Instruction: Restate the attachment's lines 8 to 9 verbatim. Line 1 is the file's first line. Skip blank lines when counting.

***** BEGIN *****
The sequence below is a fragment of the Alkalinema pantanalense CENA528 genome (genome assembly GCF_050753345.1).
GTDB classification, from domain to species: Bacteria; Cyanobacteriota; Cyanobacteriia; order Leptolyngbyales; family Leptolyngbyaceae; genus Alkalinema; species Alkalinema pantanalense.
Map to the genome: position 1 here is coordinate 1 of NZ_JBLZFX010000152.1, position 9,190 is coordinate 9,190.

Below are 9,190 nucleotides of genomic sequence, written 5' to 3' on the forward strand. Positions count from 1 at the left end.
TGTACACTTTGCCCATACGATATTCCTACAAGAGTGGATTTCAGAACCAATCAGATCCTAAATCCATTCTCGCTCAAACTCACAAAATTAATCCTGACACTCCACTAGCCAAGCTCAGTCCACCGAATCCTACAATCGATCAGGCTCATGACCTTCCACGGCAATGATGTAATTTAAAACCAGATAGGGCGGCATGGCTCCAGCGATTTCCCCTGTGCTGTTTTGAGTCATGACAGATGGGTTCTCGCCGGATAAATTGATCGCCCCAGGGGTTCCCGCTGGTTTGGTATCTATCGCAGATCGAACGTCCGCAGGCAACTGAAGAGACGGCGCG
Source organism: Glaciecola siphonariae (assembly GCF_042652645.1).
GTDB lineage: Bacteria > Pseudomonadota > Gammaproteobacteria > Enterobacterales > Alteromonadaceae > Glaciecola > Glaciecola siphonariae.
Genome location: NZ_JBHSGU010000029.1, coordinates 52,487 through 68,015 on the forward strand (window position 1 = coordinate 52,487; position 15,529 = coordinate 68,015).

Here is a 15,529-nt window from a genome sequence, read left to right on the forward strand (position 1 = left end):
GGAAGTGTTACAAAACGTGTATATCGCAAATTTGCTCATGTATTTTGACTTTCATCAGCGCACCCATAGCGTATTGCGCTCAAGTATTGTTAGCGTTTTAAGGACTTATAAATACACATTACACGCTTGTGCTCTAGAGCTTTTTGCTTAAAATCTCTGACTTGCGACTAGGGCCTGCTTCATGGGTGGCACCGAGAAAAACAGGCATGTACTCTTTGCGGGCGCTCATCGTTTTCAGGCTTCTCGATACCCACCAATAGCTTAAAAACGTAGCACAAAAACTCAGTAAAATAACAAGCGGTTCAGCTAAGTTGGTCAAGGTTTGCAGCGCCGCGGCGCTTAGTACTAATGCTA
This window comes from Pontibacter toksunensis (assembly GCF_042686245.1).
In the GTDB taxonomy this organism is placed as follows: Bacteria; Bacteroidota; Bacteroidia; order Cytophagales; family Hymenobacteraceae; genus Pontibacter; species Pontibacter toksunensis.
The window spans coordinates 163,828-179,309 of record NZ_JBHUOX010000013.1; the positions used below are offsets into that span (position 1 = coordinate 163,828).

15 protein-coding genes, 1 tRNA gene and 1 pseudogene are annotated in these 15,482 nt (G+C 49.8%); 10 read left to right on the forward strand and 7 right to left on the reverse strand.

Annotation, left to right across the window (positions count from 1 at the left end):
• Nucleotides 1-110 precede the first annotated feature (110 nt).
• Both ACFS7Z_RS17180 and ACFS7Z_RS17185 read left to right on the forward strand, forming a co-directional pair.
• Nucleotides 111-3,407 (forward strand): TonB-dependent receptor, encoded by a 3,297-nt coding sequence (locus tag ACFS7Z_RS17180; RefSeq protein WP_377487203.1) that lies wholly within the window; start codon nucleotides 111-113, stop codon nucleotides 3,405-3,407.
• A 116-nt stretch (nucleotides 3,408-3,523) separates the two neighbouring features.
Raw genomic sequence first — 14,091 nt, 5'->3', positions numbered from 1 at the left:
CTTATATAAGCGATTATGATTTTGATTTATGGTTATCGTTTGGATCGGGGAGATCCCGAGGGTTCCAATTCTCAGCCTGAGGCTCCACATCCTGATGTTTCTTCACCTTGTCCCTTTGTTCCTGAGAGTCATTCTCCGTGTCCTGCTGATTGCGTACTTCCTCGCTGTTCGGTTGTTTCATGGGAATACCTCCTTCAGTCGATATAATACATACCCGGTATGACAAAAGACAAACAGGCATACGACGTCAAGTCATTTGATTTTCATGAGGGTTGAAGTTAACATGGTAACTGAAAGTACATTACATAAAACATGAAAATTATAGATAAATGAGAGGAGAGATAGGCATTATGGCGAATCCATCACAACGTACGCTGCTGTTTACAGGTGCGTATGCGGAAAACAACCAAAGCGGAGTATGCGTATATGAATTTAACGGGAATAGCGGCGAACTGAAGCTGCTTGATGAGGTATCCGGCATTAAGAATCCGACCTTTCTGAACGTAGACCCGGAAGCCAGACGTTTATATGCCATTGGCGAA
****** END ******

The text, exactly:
Genome location: NZ_JBHSGU010000029.1, coordinates 52,487 through 68,015 on the forward strand (window position 1 = coordinate 52,487; position 15,529 = coordinate 68,015).

Here is a 15,529-nt window from a genome sequence, read left to right on the forward strand (position 1 = left end):